Food and Drug Administration enforcement actions targeting safety problems, quality lapses and misleading claims have fallen sharply even though violations have not, according to statistics released Monday by Rep. Henry A. Waxman (D-Los Angeles).
In 2005, FDA headquarters issued 535 warning letters to companies, a 54% decline from 1,154 such notices issued in 2000, according to a report by the House Government Reform Committee’s Democratic staff.
But over the same period, the number of violations reported by FDA inspectors in the field barely budged, dipping just 1% from 6,334 to 6,268.
“FDA can’t do its job when its enforcement arm is tied behind its back,” Waxman said.
But an FDA spokesman said the statistics did not take into account the agency’s strategy of focusing scarce enforcement resources on big cases.
Last year, according to the agency, it ordered the seizure of Paxil antidepressants and Avandamet diabetes medication by GlaxoSmithKline; intravenous infusion pumps by Baxter Healthcare Corp.; and hospital beds by Vail Products Inc. because of manufacturing or performance problems. And in 2002, it obtained a $500-million penalty against Schering-Plough Corp. for manufacturing problems involving a number of drugs, including Claritin, an allergy medication.
“FDA enforcement cannot be properly judged by counting the number of actions taken by the agency,” said David Elder, the agency’s head of enforcement. “FDA has increasingly used an enforcement strategy, based on efficient risk-management principles, that focuses on combating the greatest public health risks and maximizing our deterrent effect against potential violators.”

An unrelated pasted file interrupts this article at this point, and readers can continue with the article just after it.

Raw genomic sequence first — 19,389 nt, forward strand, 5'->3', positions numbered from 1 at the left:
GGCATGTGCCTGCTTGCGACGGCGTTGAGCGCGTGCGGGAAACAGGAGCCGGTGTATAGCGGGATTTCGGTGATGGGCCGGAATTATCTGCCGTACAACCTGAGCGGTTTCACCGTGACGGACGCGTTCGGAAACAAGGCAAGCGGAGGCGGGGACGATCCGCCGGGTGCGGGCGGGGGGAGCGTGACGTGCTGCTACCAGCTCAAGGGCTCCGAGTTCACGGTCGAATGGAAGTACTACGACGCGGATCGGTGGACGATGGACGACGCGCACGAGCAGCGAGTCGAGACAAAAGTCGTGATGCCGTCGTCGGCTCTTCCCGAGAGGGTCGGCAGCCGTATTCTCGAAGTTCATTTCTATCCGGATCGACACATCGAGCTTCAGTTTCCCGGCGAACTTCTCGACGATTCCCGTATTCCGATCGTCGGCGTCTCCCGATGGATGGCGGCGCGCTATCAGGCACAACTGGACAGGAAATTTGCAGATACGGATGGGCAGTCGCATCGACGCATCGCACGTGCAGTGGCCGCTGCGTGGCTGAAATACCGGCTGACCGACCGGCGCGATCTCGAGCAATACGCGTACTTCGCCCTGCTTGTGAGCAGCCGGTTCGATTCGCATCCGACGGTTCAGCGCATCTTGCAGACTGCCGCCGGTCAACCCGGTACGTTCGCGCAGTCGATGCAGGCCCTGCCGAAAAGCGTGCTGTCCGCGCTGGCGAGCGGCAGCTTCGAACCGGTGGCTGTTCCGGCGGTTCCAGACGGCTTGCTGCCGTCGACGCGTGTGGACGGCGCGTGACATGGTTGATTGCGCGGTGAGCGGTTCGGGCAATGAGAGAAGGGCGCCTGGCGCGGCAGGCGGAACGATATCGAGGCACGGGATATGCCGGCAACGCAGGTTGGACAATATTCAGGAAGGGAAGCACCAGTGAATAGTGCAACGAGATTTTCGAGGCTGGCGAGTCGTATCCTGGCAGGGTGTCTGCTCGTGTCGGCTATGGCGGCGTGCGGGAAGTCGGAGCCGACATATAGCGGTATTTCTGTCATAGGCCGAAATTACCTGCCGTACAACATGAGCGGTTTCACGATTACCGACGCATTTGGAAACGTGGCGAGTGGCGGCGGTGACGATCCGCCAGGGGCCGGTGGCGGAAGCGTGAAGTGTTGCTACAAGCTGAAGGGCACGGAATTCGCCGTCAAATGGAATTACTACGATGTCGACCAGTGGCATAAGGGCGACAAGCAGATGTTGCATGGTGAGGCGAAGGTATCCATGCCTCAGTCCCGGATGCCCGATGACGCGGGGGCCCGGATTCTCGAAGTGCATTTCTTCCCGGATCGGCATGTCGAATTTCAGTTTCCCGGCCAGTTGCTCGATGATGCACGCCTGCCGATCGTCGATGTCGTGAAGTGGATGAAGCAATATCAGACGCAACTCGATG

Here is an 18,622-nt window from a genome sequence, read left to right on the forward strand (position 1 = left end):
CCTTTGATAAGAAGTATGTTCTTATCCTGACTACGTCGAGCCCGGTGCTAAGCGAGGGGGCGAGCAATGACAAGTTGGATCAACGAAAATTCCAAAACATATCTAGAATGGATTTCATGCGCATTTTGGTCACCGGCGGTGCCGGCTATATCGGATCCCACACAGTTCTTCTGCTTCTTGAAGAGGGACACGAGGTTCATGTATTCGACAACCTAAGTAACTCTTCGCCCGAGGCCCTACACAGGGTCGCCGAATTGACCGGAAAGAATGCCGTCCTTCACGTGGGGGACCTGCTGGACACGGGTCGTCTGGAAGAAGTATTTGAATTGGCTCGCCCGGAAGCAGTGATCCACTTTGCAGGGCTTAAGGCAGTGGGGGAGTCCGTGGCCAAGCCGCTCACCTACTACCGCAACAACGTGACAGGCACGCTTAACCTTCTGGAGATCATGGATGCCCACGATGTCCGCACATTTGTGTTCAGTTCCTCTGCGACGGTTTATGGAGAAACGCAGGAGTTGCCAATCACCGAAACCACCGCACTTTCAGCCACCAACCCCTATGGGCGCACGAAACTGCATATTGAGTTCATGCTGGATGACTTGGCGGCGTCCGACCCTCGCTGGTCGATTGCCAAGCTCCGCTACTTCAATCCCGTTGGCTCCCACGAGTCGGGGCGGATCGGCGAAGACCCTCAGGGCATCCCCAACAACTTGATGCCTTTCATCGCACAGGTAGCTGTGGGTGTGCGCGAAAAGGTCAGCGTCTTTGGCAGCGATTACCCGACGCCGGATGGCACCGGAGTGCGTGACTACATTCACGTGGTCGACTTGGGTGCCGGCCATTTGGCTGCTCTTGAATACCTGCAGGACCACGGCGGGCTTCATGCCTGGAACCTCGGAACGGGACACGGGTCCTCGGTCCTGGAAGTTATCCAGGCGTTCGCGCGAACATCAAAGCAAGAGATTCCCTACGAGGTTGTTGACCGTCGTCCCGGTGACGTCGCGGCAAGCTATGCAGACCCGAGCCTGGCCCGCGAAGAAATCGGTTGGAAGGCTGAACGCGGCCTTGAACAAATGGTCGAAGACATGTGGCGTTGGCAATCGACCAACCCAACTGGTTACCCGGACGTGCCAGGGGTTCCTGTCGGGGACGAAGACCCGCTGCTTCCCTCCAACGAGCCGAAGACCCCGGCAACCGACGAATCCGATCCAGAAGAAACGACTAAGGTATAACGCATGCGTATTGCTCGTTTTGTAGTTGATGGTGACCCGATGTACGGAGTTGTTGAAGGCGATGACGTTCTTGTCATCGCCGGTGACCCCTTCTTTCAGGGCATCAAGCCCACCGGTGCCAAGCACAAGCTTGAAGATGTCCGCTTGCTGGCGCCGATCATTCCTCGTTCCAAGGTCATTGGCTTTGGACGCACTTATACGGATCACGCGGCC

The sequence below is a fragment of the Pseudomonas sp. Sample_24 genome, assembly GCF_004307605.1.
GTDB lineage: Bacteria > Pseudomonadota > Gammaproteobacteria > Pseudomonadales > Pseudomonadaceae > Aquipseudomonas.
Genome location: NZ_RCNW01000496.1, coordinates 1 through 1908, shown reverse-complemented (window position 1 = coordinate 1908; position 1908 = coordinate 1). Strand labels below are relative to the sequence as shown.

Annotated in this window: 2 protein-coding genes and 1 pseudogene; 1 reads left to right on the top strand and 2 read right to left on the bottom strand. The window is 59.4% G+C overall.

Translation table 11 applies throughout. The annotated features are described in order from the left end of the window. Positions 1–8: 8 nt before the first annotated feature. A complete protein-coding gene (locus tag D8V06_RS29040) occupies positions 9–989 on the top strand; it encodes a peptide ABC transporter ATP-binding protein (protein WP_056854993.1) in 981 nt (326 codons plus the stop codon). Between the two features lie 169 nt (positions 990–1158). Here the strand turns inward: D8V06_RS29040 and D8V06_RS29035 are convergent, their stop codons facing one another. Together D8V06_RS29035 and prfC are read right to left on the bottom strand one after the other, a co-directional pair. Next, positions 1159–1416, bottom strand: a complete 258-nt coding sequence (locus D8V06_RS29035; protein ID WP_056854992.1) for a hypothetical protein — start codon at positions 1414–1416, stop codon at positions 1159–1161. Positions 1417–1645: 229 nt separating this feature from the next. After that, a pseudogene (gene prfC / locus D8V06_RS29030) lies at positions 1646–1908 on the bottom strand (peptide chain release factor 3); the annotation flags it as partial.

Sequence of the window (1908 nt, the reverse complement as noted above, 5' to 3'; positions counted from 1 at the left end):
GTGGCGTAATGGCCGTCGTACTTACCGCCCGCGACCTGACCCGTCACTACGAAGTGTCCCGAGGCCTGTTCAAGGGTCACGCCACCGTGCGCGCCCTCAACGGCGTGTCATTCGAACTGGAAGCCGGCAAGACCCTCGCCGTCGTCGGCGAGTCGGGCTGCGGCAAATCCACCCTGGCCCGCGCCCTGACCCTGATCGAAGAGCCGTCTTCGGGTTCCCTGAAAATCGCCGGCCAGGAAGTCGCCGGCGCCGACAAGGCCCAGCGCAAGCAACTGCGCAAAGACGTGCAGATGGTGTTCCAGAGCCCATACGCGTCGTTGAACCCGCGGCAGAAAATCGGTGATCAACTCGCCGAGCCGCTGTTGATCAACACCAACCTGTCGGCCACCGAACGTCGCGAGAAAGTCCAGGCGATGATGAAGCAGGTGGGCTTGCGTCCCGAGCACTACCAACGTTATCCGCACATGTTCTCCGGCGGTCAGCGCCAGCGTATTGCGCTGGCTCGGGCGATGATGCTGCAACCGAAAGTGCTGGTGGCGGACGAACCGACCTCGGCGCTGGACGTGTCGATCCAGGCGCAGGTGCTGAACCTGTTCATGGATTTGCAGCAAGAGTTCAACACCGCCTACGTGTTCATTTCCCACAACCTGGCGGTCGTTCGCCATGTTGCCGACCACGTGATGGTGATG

Waxman’s report comes as influential lawmakers in the Senate are drafting legislation to strengthen the FDA’s drug-safety program. The proposal by Sens. Michael B. Enzi (R-Wyo.) and Edward M. Kennedy (D-Mass.) would require the agency and drug manufacturers to develop a safety plan for every new drug and to follow FDA approval with studies and monitoring.
The report found fewer warning letters issued by each of the FDA’s five centers, which together are responsible for a range of products, including drugs, medical devices and foods. Warning letters are an intermediate enforcement measure, less dire than criminal prosecution, civil fines or product seizures. The letters require written response from the company; failure to correct violations can have serious consequences.
“I think there is a public health problem here,” said Dr. Michael Wilkes, vice dean for medical education at the UC Davis medical school.
Wilkes reviewed several dozen cases collected by Waxman’s investigators in which inspectors had recommended action but headquarters disagreed or did not act promptly.
The report identified 138 cases in which headquarters did not take enforcement actions recommended by inspectors. Many involved medium-sized or small companies selling over-the-counter remedies, not pharmaceutical giants. “I can’t explain why the FDA is taking a position where they are being passive,” Wilkes said.
One of the cases Wilkes reviewed involved an over-the-counter asthma medication containing an ingredient that could prompt dangerous side effects, particularly in children. Another involved a hangover remedy that contained toxic levels of caffeine and had sent three people to the emergency room. In both cases, FDA headquarters did not send warning letters within specified timeframes.
In another case, the agency ultimately did not take enforcement action against an Ohio medical gas supplier after a nitrogen tank mislabeled as oxygen was connected to a nursing home’s oxygen-delivery system. Four patients died as a result.